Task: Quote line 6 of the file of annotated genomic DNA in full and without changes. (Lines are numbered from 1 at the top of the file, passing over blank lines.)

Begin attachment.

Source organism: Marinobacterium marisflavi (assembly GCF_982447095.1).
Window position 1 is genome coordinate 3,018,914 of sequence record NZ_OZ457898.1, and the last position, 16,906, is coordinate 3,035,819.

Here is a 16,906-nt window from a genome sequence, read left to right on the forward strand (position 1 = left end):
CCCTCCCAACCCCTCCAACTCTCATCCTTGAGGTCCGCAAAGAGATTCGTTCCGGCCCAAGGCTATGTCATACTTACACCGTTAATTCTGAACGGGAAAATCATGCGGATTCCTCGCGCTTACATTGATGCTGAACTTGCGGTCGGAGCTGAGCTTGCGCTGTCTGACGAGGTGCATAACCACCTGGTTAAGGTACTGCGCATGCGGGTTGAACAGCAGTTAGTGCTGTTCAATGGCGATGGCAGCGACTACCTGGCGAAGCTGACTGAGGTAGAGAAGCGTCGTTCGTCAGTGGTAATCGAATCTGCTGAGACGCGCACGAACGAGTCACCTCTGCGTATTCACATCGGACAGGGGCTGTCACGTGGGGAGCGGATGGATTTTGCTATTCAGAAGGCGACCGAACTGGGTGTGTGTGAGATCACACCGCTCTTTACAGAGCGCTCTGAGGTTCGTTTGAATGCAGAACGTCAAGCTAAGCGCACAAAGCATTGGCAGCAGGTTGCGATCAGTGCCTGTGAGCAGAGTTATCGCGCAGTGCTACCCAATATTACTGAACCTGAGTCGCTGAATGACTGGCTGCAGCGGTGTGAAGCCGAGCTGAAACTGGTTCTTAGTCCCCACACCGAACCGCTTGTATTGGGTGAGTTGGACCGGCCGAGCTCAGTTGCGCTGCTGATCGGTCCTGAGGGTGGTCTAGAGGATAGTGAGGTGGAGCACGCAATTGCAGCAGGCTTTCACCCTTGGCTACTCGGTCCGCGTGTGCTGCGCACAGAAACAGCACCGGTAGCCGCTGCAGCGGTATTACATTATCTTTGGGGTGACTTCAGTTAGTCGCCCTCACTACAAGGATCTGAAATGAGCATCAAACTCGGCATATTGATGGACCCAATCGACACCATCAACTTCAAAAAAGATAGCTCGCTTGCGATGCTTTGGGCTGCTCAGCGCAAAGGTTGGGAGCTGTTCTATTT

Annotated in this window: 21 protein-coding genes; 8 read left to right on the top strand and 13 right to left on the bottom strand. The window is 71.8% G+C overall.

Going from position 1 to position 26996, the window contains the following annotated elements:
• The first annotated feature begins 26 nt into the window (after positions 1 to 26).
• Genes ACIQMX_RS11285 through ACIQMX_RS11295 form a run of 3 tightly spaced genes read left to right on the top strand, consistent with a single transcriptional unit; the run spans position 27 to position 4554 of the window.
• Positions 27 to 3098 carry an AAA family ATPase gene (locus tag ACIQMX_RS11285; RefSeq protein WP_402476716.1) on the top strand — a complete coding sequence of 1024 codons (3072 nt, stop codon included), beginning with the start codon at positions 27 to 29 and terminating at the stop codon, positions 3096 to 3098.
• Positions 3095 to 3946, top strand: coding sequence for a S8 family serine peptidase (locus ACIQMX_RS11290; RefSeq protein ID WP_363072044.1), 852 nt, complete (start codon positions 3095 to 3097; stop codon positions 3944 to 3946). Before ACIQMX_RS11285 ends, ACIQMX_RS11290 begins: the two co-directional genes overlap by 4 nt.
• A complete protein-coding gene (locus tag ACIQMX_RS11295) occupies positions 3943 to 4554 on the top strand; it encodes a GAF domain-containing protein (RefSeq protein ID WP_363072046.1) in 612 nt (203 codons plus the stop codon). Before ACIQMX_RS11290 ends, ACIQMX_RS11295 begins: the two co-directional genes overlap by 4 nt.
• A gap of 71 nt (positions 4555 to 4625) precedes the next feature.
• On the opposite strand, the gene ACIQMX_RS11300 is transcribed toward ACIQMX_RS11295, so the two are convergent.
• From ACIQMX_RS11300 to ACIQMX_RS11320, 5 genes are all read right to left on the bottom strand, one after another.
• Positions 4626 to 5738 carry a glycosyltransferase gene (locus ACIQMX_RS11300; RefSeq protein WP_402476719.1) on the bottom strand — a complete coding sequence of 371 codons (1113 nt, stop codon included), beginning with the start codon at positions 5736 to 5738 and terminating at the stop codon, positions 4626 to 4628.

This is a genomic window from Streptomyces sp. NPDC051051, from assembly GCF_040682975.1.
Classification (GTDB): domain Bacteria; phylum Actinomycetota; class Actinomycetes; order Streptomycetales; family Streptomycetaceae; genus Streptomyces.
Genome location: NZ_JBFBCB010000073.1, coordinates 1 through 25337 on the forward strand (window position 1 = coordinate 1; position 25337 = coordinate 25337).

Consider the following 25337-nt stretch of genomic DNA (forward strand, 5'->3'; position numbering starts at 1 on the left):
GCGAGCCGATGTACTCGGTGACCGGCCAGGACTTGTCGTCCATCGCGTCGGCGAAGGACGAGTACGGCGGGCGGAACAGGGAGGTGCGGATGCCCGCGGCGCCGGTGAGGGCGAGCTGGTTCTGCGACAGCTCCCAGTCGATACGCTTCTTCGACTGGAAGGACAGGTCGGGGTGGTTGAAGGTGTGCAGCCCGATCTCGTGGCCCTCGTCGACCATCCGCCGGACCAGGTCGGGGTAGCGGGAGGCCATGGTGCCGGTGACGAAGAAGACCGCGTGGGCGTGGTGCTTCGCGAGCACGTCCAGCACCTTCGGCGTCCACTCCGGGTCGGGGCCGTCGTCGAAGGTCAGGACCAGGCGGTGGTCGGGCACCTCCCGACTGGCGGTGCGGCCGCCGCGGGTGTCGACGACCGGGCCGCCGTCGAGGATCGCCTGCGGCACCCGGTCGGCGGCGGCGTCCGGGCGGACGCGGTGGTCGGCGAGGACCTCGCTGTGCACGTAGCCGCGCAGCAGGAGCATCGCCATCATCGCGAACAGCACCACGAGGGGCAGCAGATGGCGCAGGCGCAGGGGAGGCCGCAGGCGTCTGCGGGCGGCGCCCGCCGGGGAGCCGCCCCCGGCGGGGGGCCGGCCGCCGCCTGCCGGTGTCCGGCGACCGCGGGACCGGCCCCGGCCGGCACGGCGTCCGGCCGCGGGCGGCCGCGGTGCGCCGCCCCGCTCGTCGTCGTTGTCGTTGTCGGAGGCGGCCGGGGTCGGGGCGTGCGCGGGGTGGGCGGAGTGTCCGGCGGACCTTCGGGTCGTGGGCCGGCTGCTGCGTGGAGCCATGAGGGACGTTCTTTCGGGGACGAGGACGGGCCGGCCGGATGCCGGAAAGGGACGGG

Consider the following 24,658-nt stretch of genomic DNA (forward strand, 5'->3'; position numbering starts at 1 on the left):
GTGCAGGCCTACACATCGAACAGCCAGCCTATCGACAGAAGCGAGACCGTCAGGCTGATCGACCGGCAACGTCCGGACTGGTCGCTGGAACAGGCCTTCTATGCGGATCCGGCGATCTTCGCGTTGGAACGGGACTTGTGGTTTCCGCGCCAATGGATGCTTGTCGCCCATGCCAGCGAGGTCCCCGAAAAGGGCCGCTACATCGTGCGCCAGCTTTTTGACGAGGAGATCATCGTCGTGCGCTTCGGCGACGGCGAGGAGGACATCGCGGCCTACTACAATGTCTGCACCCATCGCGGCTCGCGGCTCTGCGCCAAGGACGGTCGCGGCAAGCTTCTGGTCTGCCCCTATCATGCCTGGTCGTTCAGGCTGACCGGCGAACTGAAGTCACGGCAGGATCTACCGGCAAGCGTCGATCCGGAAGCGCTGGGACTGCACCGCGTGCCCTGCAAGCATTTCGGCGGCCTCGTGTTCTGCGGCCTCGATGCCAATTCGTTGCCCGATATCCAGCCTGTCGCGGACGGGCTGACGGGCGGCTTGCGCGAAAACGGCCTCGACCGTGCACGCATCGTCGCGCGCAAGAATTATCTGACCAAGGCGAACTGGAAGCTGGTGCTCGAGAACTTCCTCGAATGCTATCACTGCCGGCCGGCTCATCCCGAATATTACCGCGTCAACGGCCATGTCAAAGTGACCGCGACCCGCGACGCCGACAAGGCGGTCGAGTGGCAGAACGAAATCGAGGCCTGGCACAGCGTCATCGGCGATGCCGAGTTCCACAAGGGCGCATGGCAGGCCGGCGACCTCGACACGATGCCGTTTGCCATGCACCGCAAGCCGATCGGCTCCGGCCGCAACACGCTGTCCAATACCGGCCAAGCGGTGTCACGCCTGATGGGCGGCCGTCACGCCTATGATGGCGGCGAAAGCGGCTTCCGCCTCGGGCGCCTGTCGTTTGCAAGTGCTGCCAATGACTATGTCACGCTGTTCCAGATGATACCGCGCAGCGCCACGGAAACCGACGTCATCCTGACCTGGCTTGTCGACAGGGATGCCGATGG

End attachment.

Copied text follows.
Going from position 1 to position 26996, the window contains the following annotated elements: